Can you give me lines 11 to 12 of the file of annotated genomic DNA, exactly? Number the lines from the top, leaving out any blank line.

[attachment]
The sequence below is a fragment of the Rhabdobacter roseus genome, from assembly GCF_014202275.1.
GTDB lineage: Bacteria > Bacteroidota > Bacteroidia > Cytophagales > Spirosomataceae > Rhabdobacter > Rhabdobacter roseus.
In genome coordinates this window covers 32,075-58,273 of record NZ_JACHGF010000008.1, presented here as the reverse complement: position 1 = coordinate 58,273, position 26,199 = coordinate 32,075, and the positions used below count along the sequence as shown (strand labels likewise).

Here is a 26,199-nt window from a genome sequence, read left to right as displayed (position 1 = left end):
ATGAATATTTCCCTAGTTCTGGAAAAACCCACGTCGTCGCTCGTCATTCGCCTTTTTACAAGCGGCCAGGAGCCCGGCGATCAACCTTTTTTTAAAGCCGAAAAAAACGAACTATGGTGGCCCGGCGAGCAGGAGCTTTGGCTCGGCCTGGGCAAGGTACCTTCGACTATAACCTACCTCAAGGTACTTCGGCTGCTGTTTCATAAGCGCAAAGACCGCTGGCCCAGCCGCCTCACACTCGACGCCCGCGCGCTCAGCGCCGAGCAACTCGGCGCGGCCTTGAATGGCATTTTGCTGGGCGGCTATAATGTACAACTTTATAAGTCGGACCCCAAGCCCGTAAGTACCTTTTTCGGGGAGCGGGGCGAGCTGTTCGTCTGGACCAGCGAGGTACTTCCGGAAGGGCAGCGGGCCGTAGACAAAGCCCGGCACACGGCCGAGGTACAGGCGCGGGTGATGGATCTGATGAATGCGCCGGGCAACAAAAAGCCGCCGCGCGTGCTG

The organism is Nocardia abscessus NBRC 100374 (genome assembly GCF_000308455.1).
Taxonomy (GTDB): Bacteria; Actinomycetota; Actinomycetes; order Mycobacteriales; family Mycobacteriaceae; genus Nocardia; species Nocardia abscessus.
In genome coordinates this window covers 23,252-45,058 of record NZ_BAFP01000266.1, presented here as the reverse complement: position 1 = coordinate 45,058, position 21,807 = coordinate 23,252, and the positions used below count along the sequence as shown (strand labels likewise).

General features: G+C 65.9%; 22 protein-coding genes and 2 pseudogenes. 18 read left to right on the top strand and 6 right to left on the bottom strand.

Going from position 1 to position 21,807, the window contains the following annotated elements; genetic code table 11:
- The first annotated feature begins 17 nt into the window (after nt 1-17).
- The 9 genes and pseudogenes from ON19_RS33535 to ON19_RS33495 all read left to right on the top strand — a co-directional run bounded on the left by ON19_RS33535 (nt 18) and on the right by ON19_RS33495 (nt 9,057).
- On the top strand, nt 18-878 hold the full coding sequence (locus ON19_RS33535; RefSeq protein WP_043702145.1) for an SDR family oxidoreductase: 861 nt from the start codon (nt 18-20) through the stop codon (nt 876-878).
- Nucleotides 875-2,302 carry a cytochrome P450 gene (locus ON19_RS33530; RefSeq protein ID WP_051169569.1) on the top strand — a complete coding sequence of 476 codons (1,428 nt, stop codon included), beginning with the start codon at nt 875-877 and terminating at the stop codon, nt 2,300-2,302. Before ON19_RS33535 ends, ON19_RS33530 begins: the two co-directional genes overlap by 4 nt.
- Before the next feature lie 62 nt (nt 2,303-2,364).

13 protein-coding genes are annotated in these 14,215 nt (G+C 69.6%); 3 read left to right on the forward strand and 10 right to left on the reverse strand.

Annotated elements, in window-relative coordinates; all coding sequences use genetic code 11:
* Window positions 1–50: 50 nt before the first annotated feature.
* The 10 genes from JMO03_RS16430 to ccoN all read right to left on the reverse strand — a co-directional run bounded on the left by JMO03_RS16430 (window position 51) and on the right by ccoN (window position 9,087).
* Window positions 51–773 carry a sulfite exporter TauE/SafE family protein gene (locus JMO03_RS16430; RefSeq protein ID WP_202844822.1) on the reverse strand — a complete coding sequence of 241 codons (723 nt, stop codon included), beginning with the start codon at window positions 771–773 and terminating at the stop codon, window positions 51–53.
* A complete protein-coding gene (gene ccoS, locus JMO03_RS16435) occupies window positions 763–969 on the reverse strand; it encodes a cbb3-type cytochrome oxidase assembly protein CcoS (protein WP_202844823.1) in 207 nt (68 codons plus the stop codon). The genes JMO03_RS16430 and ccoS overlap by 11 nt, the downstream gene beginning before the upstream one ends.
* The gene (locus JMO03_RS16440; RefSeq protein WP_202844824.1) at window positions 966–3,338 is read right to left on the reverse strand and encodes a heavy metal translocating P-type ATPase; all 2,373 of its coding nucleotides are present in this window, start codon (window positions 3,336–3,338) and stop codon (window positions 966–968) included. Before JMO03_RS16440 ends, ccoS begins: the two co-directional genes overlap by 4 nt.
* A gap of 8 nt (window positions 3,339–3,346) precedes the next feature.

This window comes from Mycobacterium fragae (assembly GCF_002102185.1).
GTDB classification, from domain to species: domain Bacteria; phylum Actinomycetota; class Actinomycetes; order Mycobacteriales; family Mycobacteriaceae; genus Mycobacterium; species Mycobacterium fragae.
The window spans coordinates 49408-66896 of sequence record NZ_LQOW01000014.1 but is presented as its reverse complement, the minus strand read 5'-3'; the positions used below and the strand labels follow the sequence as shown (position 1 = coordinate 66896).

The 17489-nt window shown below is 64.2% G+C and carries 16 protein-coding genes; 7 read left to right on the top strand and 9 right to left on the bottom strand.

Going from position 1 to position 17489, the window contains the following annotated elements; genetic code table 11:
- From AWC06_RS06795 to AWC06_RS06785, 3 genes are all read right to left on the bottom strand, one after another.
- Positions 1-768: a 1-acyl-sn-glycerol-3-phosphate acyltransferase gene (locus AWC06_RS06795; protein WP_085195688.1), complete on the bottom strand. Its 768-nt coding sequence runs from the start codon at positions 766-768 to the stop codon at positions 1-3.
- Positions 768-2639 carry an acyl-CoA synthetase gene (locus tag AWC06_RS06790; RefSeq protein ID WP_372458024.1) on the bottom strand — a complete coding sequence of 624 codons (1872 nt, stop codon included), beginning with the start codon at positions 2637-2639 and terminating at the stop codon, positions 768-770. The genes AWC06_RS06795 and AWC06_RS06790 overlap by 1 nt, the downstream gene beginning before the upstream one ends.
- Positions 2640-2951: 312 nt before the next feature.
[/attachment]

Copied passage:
- The first annotated feature begins 17 nt into the window (after nt 1-17).
- The 9 genes and pseudogenes from ON19_RS33535 to ON19_RS33495 all read left to right on the top strand — a co-directional run bounded on the left by ON19_RS33535 (nt 18) and on the right by ON19_RS33495 (nt 9,057).